I turn immediately to the question of reluctant blessing. When these proposals were first announced, Trinity House was reported as follows:
Costly, largely unwelcome, and unnecessary—that is how Trinity House views plans for a Central Pilotage Board for Britain.
The report in the press cutting that I have here went on to say that
emphasis is placed, in our view incorrectly, on the unanimity of the report and it is stated that its recommendations are substantially agreed by the Government, with only minor reservations.
It went on to report Sir David Tibbits, the most recently retired deputy master of Trinity House. In a letter to me Sir David stated:
I think the first paper explains pretty well the problems which we have had. You could not know, however, the conditions under which the Steering Committee on Pilotage were set up. Pilotage has always been a controversial and difficult subject because there are so few marine pilots relatively (between 1600 and 1700) and every one of them is an individualist otherwise he would not be a pilot in the first place. The role of the Pilotage Authority, whether Trinity House or the many others in the big ports around the coast, is that of administrator, always under pressure from the four vested interests in marine pilotage. These are respectively the ship owner, the ship's master (whose responsibilities are not necessarily the same as his owner's, although this requires explanation); the port authority: and finally the pilots. I always sum this up by saying that if all four are satisfied, and are complaining about the Pilotage Authority
—there was a great deal of evidence of that in Committee—
all is well and running smoothly. As soon as any of the protagonists run into difficulties, they then gang up if they can, with the Pilotage Authority for help in dealing with the other three, or two, whatever the case may be.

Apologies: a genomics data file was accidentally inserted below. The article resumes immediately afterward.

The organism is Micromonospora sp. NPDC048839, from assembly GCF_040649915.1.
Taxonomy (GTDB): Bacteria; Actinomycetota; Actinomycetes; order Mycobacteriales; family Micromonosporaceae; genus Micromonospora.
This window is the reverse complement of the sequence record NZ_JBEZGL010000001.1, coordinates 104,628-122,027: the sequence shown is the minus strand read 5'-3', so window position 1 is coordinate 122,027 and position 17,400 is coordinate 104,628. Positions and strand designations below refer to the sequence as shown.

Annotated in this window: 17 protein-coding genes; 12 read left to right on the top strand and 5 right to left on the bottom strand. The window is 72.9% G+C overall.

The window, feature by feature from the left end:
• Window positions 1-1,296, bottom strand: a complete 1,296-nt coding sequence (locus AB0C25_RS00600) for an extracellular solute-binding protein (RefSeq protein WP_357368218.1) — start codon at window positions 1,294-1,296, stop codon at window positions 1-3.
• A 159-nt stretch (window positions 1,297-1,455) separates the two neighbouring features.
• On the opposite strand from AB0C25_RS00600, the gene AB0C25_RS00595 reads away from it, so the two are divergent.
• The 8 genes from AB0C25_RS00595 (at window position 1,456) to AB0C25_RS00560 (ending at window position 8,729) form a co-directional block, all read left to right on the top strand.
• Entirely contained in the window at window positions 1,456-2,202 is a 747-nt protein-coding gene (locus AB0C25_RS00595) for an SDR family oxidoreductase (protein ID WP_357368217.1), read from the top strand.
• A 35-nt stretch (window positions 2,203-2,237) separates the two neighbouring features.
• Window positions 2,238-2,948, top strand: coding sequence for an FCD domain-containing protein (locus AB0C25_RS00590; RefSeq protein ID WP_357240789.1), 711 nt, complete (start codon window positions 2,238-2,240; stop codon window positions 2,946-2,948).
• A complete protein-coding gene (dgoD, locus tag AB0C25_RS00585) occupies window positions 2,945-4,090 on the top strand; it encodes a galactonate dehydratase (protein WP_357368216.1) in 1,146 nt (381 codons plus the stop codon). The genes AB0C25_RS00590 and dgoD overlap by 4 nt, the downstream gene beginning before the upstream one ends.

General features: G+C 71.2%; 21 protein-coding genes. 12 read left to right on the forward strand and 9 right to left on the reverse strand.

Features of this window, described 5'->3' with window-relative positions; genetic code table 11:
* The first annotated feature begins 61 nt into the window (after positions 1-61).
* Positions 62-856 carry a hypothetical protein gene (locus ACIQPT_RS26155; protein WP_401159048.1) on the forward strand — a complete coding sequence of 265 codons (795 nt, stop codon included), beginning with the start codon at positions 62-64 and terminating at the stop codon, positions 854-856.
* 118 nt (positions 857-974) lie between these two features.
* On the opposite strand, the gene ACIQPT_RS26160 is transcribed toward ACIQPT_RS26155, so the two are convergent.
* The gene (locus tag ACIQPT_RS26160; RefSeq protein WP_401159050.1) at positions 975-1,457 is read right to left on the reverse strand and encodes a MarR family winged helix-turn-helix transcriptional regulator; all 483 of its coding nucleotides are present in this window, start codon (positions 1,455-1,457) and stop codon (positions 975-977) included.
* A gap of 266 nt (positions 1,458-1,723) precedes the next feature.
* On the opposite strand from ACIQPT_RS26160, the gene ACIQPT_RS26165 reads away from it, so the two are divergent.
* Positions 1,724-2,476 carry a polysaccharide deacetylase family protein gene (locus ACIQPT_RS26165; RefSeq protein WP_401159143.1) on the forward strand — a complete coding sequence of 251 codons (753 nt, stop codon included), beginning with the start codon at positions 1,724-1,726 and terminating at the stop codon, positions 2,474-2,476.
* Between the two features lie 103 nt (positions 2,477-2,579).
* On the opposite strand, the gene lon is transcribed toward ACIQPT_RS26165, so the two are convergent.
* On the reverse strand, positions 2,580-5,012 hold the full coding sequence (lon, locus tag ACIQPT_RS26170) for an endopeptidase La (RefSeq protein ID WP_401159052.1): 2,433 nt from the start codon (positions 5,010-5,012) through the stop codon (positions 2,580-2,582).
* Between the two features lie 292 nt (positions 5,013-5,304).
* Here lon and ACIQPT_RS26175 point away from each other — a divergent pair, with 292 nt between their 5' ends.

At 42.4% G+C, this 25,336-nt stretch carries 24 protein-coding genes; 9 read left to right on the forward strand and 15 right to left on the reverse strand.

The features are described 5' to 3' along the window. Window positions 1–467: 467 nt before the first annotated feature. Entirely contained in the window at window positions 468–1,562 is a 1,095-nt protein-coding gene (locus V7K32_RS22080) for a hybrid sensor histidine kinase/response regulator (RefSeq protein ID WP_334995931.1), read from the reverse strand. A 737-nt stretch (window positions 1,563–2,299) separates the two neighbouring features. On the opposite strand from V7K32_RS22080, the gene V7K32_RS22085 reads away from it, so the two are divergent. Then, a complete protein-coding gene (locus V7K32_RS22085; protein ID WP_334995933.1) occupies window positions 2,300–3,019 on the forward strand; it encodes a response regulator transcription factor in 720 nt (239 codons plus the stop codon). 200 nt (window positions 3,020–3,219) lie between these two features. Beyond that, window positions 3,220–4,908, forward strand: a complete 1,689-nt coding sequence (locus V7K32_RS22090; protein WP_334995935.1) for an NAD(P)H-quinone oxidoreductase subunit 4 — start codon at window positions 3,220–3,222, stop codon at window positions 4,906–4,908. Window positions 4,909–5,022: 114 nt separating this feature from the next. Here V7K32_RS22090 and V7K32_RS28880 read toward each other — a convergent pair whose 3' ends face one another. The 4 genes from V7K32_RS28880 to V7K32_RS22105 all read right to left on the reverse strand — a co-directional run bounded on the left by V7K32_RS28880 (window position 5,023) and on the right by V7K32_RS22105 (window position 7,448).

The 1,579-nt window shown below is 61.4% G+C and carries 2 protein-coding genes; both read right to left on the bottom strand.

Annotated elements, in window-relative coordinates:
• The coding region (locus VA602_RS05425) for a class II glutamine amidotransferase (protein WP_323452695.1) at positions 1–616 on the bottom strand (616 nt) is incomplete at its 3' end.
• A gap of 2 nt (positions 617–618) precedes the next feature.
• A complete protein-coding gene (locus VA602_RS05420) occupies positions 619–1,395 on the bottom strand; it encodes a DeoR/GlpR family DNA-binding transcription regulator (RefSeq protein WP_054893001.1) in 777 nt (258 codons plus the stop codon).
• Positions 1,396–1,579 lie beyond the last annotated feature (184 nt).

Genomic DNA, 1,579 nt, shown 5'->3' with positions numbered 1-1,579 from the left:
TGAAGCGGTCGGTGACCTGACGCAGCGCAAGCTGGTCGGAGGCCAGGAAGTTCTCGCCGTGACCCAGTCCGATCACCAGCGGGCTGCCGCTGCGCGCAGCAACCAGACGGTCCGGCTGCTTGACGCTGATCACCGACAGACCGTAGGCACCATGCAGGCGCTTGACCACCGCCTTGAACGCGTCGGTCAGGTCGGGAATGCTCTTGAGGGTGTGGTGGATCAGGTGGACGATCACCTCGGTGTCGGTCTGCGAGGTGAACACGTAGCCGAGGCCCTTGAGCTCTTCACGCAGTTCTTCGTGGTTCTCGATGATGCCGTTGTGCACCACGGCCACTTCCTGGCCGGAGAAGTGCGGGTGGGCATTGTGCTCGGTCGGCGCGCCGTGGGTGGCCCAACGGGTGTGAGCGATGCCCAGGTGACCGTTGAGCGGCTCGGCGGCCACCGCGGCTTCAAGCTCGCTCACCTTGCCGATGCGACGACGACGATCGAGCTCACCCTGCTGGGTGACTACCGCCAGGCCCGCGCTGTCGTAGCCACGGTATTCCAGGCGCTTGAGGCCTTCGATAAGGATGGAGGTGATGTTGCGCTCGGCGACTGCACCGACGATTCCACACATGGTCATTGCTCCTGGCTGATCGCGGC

In the same letter he stated that
One last point which we find most unsatisfactory is the claim on the part of the Minister of State … that the SCOP report was unanimous. This is not true, although we all signed it, some of us under protest. Many of the members of the SCOP committee signed as individuals and in no way committed their authorities. This particularly applied to Trinity House, the United Kingdom Pilots Association and the General Council of British Shipping. We were informed that our organisations would have two months in which to state any views that they might have on the SCOP report and that they would be taken into account when proposing the views on marine pilotage. This was in the Secretary of State's preamble but has never been acknowledged, nor have the
letters which we have all written been answered. The Honourable Company of Master Mariners, who were not signatories, are particularly incensed that their own representation has been ignored. For this reason alone, I trust that any effort to slide through pilotage legislation, possibly attached to a merchant shipping Bill, should be contested if possible.
I regard that as damning evidence.
Yes, March 1976.
I give another example of the attitude of those who are likely to be affected. I shall not name the individual concerned, as I consider that it would not be fair to do so. However, he is a senior marine superintendent. He states:
Whilst Trinity House and the Elder Brothers are essentially benevolent they are not good at public relations.
We know that. He continues:
This may be due to the fact that the Elder Brothers, which are the Board, are either senior naval officers or masters from the Merchant Navy.
Technically this is excellent, but they tend to paint a rather autocratic picture. These are not autocratic times and many practical people connected with the sea and ports consider that to keep abreast of the times it would be better if the Board of Trinity House was reconstituted on a wider base to include capable persons from other walks of life.
To sum up. I do not think Trinity House as constituted would be acceptable as a national pilotage authority but reconstituted on more democratic lines could be a sensible compromise.
That, as most of us know, is precisely what Trinity House endeavoured to do when it set up its own advisory committee to provide all concerned with the advice that the new centralised State organisation is supposed to give.
I quote another source, which is equally authoritative and which I think the House should hear. It was written after Trinity House had proposed its new committee. The letter reads: